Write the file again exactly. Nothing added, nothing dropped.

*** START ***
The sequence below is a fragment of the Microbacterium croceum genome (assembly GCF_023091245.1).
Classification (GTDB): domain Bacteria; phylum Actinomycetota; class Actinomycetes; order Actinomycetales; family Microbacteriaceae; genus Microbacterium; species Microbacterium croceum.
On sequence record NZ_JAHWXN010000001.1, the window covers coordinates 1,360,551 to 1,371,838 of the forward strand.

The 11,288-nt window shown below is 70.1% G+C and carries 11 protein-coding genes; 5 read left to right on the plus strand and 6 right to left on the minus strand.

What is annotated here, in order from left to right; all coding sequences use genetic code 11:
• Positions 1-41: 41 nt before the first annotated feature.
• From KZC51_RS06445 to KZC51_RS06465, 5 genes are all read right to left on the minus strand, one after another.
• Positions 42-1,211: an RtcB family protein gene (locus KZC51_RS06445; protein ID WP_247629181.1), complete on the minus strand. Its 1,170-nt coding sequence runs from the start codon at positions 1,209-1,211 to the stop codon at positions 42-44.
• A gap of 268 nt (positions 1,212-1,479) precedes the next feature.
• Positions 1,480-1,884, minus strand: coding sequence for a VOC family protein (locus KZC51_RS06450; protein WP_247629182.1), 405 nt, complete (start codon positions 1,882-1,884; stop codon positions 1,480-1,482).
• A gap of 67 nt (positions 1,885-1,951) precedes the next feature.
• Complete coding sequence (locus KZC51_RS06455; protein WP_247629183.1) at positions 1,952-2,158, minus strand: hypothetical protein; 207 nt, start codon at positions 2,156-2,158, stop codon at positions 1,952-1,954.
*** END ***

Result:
The sequence below is a fragment of the Microbacterium croceum genome (assembly GCF_023091245.1).
Classification (GTDB): domain Bacteria; phylum Actinomycetota; class Actinomycetes; order Actinomycetales; family Microbacteriaceae; genus Microbacterium; species Microbacterium croceum.
On sequence record NZ_JAHWXN010000001.1, the window covers coordinates 1,360,551 to 1,371,838 of the forward strand.

The 11,288-nt window shown below is 70.1% G+C and carries 11 protein-coding genes; 5 read left to right on the plus strand and 6 right to left on the minus strand.

What is annotated here, in order from left to right; all coding sequences use genetic code 11:
• Positions 1-41: 41 nt before the first annotated feature.
• From KZC51_RS06445 to KZC51_RS06465, 5 genes are all read right to left on the minus strand, one after another.
• Positions 42-1,211: an RtcB family protein gene (locus KZC51_RS06445; protein ID WP_247629181.1), complete on the minus strand. Its 1,170-nt coding sequence runs from the start codon at positions 1,209-1,211 to the stop codon at positions 42-44.
• A gap of 268 nt (positions 1,212-1,479) precedes the next feature.
• Positions 1,480-1,884, minus strand: coding sequence for a VOC family protein (locus KZC51_RS06450; protein WP_247629182.1), 405 nt, complete (start codon positions 1,882-1,884; stop codon positions 1,480-1,482).
• A gap of 67 nt (positions 1,885-1,951) precedes the next feature.
• Complete coding sequence (locus KZC51_RS06455; protein WP_247629183.1) at positions 1,952-2,158, minus strand: hypothetical protein; 207 nt, start codon at positions 2,156-2,158, stop codon at positions 1,952-1,954.